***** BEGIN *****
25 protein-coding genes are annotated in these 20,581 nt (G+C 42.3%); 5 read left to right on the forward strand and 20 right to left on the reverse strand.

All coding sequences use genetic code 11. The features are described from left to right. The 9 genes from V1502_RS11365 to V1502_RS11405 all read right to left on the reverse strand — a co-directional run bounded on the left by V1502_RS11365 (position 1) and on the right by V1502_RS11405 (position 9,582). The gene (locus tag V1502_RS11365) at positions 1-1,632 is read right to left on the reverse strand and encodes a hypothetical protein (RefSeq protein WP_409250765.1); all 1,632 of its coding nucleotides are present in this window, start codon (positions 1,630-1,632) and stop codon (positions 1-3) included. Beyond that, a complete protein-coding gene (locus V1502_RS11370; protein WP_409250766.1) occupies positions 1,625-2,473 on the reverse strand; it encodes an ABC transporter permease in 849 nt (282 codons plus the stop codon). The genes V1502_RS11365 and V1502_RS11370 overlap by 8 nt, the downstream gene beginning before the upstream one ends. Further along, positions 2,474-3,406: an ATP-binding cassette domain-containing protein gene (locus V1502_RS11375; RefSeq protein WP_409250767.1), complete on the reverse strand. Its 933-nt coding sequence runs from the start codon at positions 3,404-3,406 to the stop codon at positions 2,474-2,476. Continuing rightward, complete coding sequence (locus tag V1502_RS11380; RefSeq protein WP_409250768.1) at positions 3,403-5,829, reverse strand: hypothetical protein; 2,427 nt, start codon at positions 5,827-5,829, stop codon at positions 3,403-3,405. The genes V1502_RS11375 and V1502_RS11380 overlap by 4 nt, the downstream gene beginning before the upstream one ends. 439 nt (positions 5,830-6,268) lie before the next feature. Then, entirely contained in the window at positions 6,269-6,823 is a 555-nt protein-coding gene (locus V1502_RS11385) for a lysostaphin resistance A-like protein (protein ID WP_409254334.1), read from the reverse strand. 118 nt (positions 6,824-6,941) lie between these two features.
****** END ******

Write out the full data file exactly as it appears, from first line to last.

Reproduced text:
25 protein-coding genes are annotated in these 20,581 nt (G+C 42.3%); 5 read left to right on the forward strand and 20 right to left on the reverse strand.

All coding sequences use genetic code 11. The features are described from left to right. The 9 genes from V1502_RS11365 to V1502_RS11405 all read right to left on the reverse strand — a co-directional run bounded on the left by V1502_RS11365 (position 1) and on the right by V1502_RS11405 (position 9,582). The gene (locus tag V1502_RS11365) at positions 1-1,632 is read right to left on the reverse strand and encodes a hypothetical protein (RefSeq protein WP_409250765.1); all 1,632 of its coding nucleotides are present in this window, start codon (positions 1,630-1,632) and stop codon (positions 1-3) included. Beyond that, a complete protein-coding gene (locus V1502_RS11370; protein WP_409250766.1) occupies positions 1,625-2,473 on the reverse strand; it encodes an ABC transporter permease in 849 nt (282 codons plus the stop codon). The genes V1502_RS11365 and V1502_RS11370 overlap by 8 nt, the downstream gene beginning before the upstream one ends. Further along, positions 2,474-3,406: an ATP-binding cassette domain-containing protein gene (locus V1502_RS11375; RefSeq protein WP_409250767.1), complete on the reverse strand. Its 933-nt coding sequence runs from the start codon at positions 3,404-3,406 to the stop codon at positions 2,474-2,476. Continuing rightward, complete coding sequence (locus tag V1502_RS11380; RefSeq protein WP_409250768.1) at positions 3,403-5,829, reverse strand: hypothetical protein; 2,427 nt, start codon at positions 5,827-5,829, stop codon at positions 3,403-3,405. The genes V1502_RS11375 and V1502_RS11380 overlap by 4 nt, the downstream gene beginning before the upstream one ends. 439 nt (positions 5,830-6,268) lie before the next feature. Then, entirely contained in the window at positions 6,269-6,823 is a 555-nt protein-coding gene (locus V1502_RS11385) for a lysostaphin resistance A-like protein (protein ID WP_409254334.1), read from the reverse strand. 118 nt (positions 6,824-6,941) lie between these two features.